An independent, not-for-profit and Africa-based think-tank and consultancy - committed to research, insights and thought-leadership on the Continent’s politics, democracy, trade, security, leadership and governance.

Open fora bringing together knowledgeable and influential panelists and audiences from government, business, academia and civil society to generate fresh thinking and new ideas, and to find solutions to the complex issues and risks facing Africa.

Independently conducted polls and surveys; producing insights, trends and perspectives on topical issues.

 The Africa Insights Think Tank is launching its #SouthAfricaElections2019Monitor project in the run-up to South Africa's general elections in 2019.

The project will include:
Opinion Pulse: poll of approximately 9,000 registered voters (sample - pro rata: gender, age, geographical spread, etc.) focusing on voter’s issue preferences, engagement in the election, opinions about the political parties and main candidates, views of the campaign and preferences.
Results published monthly over 6 month period.
Africa Insights Dialogue: events providing in-depth analysis, perspectives and projections on #SouthAfricaElections2019 poll results.
Events will be hosted at Liliesleaf, Johannesburg and open to the public, subject to a registration fee. Panels will be held under the Chatham® House Rule.
(Disclaimer: Africa Insights Think Tank reserves the right to restrict access to any of its meetings without notice or explanation.)
To receive regular updates on #SouthAfricaElections2019Monitor polls, events and other information, please register at Contact below.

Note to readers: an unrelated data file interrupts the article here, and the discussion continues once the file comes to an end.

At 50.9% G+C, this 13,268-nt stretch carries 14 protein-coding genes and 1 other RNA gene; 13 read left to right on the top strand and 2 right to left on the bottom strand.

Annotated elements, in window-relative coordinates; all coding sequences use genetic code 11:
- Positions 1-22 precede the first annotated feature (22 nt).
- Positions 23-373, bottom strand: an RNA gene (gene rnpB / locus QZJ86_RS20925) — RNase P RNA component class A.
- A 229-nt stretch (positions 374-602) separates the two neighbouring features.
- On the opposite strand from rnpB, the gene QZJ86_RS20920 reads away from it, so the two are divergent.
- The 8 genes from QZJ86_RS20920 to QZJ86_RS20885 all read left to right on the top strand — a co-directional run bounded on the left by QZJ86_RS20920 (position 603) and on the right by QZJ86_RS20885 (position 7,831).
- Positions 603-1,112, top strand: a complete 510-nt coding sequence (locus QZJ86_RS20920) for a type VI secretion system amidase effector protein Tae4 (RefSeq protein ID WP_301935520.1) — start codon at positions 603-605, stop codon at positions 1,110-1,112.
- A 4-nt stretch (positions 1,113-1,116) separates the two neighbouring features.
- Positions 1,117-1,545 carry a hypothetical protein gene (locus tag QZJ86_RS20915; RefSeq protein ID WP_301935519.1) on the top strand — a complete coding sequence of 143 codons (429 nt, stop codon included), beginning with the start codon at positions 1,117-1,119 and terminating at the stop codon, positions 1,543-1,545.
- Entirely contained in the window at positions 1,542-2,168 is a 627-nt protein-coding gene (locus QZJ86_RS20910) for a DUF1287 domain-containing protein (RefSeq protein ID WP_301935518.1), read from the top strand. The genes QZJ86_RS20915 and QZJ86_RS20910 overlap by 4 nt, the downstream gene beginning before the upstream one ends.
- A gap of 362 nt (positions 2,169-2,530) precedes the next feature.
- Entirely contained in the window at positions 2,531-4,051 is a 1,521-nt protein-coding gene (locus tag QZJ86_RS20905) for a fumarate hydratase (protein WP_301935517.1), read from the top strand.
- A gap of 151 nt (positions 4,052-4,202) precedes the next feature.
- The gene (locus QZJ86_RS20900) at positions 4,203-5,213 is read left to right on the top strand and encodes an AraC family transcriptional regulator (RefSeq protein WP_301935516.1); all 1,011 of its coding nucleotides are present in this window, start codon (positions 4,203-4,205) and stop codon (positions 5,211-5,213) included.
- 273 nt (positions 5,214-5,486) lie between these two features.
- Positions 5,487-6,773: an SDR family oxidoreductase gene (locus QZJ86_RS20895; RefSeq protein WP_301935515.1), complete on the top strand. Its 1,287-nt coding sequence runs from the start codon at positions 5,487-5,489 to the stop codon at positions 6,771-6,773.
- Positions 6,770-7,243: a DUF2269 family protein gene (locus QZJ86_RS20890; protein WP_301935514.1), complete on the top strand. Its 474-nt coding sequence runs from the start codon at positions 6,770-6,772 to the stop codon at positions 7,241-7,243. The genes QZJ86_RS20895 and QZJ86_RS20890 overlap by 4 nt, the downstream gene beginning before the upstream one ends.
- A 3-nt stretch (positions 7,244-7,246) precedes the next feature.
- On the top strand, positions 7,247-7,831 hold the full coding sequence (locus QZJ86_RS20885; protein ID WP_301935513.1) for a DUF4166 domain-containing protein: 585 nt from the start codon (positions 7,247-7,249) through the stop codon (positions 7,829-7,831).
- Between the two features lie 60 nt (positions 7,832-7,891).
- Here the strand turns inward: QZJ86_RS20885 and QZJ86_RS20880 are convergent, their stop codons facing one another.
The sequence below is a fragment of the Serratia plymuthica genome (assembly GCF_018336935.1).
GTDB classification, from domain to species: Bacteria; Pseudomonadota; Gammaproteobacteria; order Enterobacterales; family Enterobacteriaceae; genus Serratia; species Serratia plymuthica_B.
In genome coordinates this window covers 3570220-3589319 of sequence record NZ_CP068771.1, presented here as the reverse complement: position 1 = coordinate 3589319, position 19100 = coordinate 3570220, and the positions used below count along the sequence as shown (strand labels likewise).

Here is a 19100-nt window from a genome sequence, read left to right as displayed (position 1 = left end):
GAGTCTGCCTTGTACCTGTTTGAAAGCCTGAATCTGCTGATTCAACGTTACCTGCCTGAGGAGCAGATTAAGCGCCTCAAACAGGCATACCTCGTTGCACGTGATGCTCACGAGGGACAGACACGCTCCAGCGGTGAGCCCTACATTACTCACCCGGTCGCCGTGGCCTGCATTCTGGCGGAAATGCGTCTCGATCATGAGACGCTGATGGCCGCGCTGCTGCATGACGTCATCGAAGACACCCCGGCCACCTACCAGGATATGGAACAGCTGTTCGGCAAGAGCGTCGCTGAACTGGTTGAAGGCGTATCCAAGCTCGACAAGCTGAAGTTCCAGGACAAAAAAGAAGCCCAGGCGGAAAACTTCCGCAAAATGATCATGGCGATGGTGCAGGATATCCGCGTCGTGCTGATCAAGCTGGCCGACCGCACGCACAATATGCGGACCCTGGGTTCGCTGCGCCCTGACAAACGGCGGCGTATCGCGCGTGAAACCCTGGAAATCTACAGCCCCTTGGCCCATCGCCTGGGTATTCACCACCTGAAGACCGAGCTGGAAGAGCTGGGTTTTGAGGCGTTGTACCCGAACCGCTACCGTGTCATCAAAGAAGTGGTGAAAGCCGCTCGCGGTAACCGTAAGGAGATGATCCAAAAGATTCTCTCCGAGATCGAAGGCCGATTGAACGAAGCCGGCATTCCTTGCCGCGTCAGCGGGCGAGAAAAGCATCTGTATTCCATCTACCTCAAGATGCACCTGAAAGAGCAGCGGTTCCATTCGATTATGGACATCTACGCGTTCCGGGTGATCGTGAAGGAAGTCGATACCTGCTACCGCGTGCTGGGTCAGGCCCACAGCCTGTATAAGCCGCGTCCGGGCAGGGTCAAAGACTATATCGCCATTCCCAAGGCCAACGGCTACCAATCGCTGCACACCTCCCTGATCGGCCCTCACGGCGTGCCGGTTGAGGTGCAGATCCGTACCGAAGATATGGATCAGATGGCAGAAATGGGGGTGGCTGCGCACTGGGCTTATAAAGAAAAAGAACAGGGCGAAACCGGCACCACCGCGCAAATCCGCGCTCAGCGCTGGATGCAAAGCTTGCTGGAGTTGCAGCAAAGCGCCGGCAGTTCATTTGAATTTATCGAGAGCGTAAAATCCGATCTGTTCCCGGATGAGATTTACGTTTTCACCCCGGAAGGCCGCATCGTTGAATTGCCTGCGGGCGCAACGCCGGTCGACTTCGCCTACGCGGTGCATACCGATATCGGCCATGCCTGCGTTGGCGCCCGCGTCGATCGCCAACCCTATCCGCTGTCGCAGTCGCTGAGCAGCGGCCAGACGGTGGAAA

#SouthAfricaElections2019Monitor - Related General Information

Election Date: The current terms of the National Assembly and provincial legislatures expire on May 7, 2019. In terms of section 49(2) of the South African Constitution, the president has to announce an election date which can be no later than 90 days after the current 5 year term expires. So the elections have to be held no later than 7 August 2019.

South Africa’s Electoral System: South Africa’s electoral system is built around the concept of “proportional representation” (i.e. power-sharing).

Allocation of Seats: Seats are allocated proportionally – the number of seats allocated to a party depends on how many times the party meets a full quota. This is calculated by dividing each party’s share of the vote, regionally and then nationally, by the quotas determined at those levels. South Africa uses a version of the Droop Quota method.

Parliament: South Africa’s “bi-cameral” Parliament has of 490 seats; two houses – a lower house and an upper house. The lower house, or the ‘National Assembly’, represents 400 seats. The upper house, or the ‘National Council of Provinces (NCOP)’, represents 90 seats (10 members from each province). Members to the NCOP are provincial delegates nominated by each provincial legislature. The National Assembly, however, is filled in accordance with the votes cast in the General Election by the electorate and it is here where the executive cabinet originates.


 Political Party Funding: South Africa is one of very few democracies in the world that do not regulate the private funding of political parties. Most countries have laws that encourage parties to disclose their funders. All 10 of the largest democracies in the world have disclosure laws. However, a recent judgment passed down by the Constitutional Court calls for the current law to be amended and for a clear policy to be developed on private funding. The new Political Party Funding Bill (the Bill) is designed to regulate private and public funding, and also proposes that donations from certain groups, such as foreign governments or organs of state, are banned. The African National Congress (ANC) and the biggest opposition party, the Democratic Alliance (DA), agree with the Bill. Only the smaller opposition party, the Economic Freedom Fighters (EFF), is refusing to support the Bill.